The only one I hadn’t freed was myself. And that’s when my search for identity deepened. I wondered who I’d be without my fame. Who would I be if I said things that people didn’t want to hear, or if I defied their expectations of me? What if I showed up to the party without my Mardi Gras mask…that peace, that peace that we’re after lies somewhere beyond personality. Beyond the perception of others…Even beyond effort itself.”

He says that in order to find real peace, we must take down our armor and not let anything “stand in the way of the light that shines through this form. Risk being seen in all of your glory.”

Regardless of how Jim might identify religiously, his words resonate with what the Apostle Paul writes in Romans, that “the spirit of him who raised Jesus from the dead is living in you” (8:11) and “put on the armor of light” (14:12). While these words seem like mandates, they are effortless. They require nothing from us in the way of worldly stipulations. The potency of Jesus’ sacrificial and servant ministry resided in the fact that he “made himself nothing.” So why do we strive so restlessly to be something?


Carrey says, “Our eyes are not only viewers, they’re also projectors that are running a second story over the picture that we see in front of us…Fear is writing that script, and the working title is: ‘I’ll Never Be Enough.’”

He goes on to remark:

This is the voice of the ego, and if you listen to it, there will always be someone who is doing better than you. No matter what you gain, ego will not let you rest. It will tell you that you cannot stop until you’ve left an indelible mark on the earth, until you’ve achieved immortality. How tricky is this ego, that it would tempt us with the promise of something we already possess?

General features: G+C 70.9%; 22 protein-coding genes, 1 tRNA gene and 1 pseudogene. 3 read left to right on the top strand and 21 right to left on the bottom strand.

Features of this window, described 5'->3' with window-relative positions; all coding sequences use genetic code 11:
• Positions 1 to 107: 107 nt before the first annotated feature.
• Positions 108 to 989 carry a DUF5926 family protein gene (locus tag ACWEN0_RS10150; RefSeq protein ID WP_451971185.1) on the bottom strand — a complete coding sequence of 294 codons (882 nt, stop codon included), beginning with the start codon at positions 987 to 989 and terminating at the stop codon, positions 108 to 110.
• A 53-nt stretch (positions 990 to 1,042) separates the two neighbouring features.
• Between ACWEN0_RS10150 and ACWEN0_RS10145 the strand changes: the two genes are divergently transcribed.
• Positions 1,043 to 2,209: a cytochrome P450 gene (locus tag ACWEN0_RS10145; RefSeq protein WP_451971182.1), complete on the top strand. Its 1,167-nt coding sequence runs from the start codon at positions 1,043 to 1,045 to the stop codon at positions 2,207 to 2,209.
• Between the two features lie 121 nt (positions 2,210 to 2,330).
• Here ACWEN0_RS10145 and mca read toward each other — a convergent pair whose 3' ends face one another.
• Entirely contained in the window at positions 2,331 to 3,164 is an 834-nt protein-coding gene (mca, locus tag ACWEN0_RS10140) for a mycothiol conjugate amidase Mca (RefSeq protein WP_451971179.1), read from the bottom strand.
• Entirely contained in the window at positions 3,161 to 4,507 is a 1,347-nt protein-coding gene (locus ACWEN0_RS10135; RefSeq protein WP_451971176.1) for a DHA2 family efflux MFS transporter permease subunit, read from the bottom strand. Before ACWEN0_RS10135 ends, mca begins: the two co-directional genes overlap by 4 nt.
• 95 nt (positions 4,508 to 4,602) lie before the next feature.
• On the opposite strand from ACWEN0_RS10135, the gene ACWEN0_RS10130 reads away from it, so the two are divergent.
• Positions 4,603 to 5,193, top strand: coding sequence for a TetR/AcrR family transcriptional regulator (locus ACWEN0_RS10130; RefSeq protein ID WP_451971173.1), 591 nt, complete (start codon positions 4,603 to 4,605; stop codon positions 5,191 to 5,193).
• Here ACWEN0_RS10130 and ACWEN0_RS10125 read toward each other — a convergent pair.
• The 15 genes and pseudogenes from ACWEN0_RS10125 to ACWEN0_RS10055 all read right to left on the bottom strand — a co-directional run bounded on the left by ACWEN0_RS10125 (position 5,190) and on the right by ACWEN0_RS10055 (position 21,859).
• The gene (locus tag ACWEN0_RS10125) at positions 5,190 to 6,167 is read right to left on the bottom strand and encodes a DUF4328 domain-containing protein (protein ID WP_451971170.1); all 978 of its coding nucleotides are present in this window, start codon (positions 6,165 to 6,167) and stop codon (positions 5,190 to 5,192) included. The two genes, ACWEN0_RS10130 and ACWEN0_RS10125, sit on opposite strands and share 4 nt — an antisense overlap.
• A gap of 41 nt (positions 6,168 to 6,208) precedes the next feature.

You could almost substitute “ego” here for “law” or even “devil.” What does it mean, as Carrey says, to risk being seen in all of our glory? That our teeth are perfectly whitened, we never swear, only drink decaf, and become a household name for all the good we’ve done in the world? Maybe. Or are we more valuable purveyors of the gospel when we come to the pulpit (wherever that may be) broken, unsatisfied, yearning, and instead of fearing it – boldly confessing, “I will never be enough.” In this proclamation, we make ourselves nothing so that the great Something most mightily shines forth.

Everything we need, it turns out, we already possess – absolute forgiveness, ultimate acceptance, and a perfect love that expects nothing in return. Any true demand on our lives was satisfied in total on a hill called Calvary.

So my dream of publishing might come true. I’ll hold that first printed copy in my hands and absolutely revel in it for an hour or two. Then I’ll go to sleep alongside my loving husband. I’ll wake up the next morning though, and I’ll still feel tired. My jeans will feel too tight and my house will seem too small. I’ll remember, as I do nearly hourly these days, how desperately I need a Savior.

What do we do with the knowledge that nothing on earth can fulfill us? Perhaps we do as Jim Carrey instructed at the end of his address to the Maharishi graduates: “Relax and dream up a good life.” And when our accomplished dreams do not fulfill us (as they can’t and won’t), we pray for the grace to see that terrible vacancy in our hearts for what it truly is: a glorious signpost pointing to the One who can and does.

“The Lord will guide you always; he will satisfy your needs in a sun-scorched land and will strengthen your frame. You will be like a well-watered garden, like a spring whose waters never fail.” (Isaiah 58:11)